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Motion made, and Question put forthwith, pursuant to Standing Order No. 83A (6) (Programme motions),

Question agreed to.

31 Oct 2005 : Column 691


Weights and Measures

Motion made, and Question put forthwith, pursuant to Standing Order No. 118 (6) (Standing Committees on Delegated Legislation),

Question agreed to.


Delegated Legislation

That the Accession (Immigration and Worker Registration) (Amendment)Regulations 2005 (S.I., 2005, No. 2400), dated 24th   August 2005 and the Tryptophan in Food (England) Regulations 2005, (S.I., 2005, No. 2630), dated 21st September 2005 be referred   to Standing Committees on Delegated Legislation.— [Mr. Heppell.]


Motion made, and Question put forthwith, pursuant to Standing Order No.116 (Northern Ireland Grand Committee (sittings)),

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Question agreed to.




Council Tax

8.5 pm

Rob Marris (Wolverhampton, South-West) (Lab): I   present a petition that is one of a series instigated by the Isitfair campaign on council tax. Mr. Donald Morris of Wolverhampton has worked tirelessly to collect the signatures for it, and it has been signed by 1,416 people in Wolverhampton, South-West.

The Petitioners declare:

To lie upon the Table.
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Health Services (West Norfolk)

Motion made, and Question proposed, That this House do now adjourn.—[Mr. Heppell.]

8.7 pm

Mr. Henry Bellingham (North-West Norfolk) (Con): I thank Mr. Speaker for allowing me this Adjournment debate.

I want to focus on the Queen Elizabeth hospital in my constituency, and on the West Norfolk primary care trust, and to examine the underfunding of the PCT and the accumulated debt of the hospital, which currently stands at £11 million. I shall also consider the penal usage charge that is being applied to the deficit, which is no more than a fine or penalty. Last July, the chairman and the chief executive of the Queen Elizabeth hospital trust resigned because of the funding problems the trust was facing. That led to what can only be described as a very serious situation.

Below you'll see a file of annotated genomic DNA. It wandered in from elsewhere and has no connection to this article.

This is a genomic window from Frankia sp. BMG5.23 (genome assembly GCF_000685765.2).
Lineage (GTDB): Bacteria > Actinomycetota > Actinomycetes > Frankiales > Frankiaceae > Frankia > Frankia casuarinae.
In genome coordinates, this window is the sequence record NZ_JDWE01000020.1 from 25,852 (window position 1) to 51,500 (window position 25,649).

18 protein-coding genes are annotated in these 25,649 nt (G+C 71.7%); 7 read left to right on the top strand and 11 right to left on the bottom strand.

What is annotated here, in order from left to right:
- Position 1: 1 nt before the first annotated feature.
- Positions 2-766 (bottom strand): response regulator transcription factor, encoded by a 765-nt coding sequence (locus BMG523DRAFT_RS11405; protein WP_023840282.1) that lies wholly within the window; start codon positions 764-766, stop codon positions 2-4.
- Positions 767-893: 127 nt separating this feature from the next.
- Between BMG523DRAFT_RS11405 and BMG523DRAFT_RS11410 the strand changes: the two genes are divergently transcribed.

I shall start by outlining the wider background to this case. As I have time to do so, I shall go into a little more detail than I would otherwise have done. I returned to the House in 2001 and one of my immediate observations was that I was getting many more letters about the NHS than I did when I was an MP in a previous incarnation up to 1997. That was partly because the expectations of my constituents have been raised, especially by the Government going on and on about all the extra money that is going into the NHS. People are more demanding now and expect higher standards. The majority of the complaints are not against staff but against the system and the administration of the NHS.

All MPs have heard their fair share of local NHS stories, but nothing gives rise to greater anger than cancelled operations. I have here a letter from a constituent and I am afraid that it is by no means unique. This constituent was diagnosed with kidney stones on his right and left sides on 20 February 2004. He had to wait until 10 May for a hospital appointment with a consultant. He then had an operation planned for 24 May 2005, nearly a year later. That operation was cancelled and postponed until 27 May, then cancelled and postponed until 3 June, then cancelled and postponed until 23 June, and then cancelled again. There are many reasons why those operations were cancelled, but my constituent's sense of anger and betrayal must be seen to be believed. To understand it properly, one must examine the correspondence. I am afraid that that case, which I mention because it is probably the worst of the pile of local NHS cases that I   currently have, is by no means unique. There have been many other similar ones. It is not necessarily the fault of the staff but of the system breaking down.

What is happening? The money that the Government are putting into the local NHS is simply not getting   through to patient care. I had a long talk with a well-known local consultant earlier today. He said: